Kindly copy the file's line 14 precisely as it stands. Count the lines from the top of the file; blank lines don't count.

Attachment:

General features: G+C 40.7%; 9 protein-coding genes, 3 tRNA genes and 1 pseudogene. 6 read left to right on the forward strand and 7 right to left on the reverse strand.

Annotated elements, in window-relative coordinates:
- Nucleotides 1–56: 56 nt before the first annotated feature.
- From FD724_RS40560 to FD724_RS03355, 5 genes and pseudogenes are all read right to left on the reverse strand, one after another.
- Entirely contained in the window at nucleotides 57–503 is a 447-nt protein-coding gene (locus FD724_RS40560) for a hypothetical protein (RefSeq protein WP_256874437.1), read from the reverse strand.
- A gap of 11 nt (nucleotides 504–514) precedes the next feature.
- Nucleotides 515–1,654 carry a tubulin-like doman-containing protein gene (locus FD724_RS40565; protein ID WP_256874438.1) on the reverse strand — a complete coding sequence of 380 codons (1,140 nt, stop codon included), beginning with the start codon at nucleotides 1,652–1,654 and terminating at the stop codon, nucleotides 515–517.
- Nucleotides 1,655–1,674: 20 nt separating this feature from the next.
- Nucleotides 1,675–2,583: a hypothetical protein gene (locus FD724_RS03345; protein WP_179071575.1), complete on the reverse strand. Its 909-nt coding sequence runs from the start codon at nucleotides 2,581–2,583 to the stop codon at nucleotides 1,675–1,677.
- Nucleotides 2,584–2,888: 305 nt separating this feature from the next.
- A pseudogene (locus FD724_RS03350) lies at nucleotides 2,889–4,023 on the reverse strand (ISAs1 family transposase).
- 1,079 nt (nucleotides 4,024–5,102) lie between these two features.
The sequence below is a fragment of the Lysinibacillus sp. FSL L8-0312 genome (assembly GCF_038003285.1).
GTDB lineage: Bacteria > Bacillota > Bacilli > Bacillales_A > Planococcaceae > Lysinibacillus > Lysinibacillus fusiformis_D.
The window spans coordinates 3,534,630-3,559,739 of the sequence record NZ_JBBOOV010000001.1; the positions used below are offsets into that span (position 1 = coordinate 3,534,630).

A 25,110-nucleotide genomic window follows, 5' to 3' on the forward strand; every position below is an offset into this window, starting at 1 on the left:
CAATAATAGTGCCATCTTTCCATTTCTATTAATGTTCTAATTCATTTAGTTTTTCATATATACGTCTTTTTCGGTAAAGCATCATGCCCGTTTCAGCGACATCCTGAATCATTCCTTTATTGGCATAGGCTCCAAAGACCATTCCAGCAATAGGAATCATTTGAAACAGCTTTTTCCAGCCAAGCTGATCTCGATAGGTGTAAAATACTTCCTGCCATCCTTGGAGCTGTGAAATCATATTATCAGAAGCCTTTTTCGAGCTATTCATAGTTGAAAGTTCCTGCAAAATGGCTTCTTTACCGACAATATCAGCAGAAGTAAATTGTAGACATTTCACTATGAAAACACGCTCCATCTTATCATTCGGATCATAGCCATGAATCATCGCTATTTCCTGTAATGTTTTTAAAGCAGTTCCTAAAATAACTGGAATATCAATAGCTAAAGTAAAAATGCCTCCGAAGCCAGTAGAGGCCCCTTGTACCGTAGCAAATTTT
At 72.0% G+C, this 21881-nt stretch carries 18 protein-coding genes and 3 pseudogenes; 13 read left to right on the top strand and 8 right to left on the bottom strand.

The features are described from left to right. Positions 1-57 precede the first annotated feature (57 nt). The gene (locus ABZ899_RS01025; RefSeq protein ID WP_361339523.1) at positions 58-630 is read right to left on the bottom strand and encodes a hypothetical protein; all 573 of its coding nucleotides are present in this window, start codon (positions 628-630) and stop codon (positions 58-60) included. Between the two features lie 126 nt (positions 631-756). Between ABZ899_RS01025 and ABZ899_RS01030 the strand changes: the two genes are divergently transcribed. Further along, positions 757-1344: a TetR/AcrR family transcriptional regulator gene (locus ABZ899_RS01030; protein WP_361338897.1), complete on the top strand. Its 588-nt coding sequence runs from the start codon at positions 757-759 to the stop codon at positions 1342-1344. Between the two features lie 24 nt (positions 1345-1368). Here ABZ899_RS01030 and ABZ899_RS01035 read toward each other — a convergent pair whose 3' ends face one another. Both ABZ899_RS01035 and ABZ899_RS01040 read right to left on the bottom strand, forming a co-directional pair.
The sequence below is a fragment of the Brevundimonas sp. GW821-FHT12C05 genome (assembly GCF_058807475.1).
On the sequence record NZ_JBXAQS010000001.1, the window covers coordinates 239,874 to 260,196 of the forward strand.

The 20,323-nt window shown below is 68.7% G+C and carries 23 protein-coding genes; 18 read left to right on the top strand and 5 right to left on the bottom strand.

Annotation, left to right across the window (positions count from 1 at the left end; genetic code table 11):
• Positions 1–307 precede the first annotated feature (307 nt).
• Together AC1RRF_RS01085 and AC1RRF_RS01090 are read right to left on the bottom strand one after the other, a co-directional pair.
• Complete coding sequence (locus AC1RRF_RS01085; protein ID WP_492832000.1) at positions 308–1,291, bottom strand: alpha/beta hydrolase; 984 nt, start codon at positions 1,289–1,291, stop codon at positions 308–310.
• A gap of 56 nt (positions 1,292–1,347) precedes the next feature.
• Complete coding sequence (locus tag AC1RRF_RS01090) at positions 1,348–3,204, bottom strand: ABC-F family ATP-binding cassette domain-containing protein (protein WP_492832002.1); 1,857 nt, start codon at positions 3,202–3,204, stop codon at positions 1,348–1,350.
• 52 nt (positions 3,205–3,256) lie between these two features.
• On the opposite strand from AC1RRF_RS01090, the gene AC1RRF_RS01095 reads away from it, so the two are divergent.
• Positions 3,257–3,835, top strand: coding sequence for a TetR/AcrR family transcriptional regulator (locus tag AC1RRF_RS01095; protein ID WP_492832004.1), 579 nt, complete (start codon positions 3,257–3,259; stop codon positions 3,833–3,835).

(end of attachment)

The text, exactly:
GTDB lineage: Bacteria > Bacillota > Bacilli > Bacillales_A > Planococcaceae > Lysinibacillus > Lysinibacillus fusiformis_D.